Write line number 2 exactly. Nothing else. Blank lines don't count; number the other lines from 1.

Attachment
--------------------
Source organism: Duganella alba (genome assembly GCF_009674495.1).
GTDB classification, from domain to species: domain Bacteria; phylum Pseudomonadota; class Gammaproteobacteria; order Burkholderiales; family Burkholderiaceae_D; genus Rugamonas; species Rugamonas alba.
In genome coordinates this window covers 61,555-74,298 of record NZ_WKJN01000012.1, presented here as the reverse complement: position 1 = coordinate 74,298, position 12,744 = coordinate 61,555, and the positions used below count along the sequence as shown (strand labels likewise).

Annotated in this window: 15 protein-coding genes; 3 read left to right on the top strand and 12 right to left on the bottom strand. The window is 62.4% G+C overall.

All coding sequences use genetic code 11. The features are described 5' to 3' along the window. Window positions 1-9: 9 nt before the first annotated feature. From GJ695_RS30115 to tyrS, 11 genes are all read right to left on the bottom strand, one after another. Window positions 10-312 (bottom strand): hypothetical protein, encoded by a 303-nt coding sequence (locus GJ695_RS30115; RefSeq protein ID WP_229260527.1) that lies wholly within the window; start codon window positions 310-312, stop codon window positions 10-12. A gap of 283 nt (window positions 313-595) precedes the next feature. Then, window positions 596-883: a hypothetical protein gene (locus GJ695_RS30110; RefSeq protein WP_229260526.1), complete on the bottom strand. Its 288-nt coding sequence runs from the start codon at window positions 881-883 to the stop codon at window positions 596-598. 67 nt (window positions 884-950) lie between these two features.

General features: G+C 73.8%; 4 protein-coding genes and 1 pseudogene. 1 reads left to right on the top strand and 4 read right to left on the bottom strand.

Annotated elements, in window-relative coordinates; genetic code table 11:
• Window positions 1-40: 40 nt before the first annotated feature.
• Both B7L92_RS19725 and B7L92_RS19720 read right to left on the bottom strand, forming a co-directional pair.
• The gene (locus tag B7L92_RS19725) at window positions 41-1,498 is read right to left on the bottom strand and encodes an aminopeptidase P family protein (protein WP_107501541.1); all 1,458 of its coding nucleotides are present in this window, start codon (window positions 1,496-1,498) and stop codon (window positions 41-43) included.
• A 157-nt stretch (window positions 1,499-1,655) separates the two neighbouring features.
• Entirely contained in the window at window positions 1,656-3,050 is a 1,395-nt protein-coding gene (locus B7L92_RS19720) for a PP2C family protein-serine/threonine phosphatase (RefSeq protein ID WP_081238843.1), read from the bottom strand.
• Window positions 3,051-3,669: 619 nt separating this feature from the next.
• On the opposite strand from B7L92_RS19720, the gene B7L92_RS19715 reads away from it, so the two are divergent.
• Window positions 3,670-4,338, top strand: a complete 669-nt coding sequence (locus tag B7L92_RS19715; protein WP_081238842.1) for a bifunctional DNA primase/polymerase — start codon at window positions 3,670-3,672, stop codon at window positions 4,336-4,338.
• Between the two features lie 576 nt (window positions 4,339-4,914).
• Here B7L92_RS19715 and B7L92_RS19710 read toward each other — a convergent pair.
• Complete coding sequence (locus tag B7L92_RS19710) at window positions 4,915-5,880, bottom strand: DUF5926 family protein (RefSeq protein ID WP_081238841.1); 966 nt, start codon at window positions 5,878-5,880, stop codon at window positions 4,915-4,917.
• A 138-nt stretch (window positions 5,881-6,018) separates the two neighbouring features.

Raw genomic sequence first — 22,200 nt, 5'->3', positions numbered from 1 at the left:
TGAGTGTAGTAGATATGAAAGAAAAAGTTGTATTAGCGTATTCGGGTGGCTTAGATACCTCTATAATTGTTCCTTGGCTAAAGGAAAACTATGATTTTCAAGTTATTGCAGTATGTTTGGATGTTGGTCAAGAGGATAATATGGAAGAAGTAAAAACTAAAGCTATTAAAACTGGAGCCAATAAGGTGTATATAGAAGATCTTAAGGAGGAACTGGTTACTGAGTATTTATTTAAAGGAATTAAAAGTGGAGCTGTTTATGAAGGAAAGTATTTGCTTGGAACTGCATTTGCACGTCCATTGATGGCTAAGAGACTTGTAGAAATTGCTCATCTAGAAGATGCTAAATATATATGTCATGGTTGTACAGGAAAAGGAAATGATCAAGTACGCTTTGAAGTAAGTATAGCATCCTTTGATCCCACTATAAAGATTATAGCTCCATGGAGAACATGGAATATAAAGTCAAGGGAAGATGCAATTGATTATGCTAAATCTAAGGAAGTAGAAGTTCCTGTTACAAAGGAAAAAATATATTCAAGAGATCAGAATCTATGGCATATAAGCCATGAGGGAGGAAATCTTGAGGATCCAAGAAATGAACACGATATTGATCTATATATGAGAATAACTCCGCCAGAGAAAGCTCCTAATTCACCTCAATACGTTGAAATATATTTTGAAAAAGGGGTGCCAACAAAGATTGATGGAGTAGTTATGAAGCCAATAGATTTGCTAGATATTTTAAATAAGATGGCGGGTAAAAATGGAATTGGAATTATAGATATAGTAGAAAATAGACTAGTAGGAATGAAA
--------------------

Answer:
GTDB classification, from domain to species: domain Bacteria; phylum Pseudomonadota; class Gammaproteobacteria; order Burkholderiales; family Burkholderiaceae_D; genus Rugamonas; species Rugamonas alba.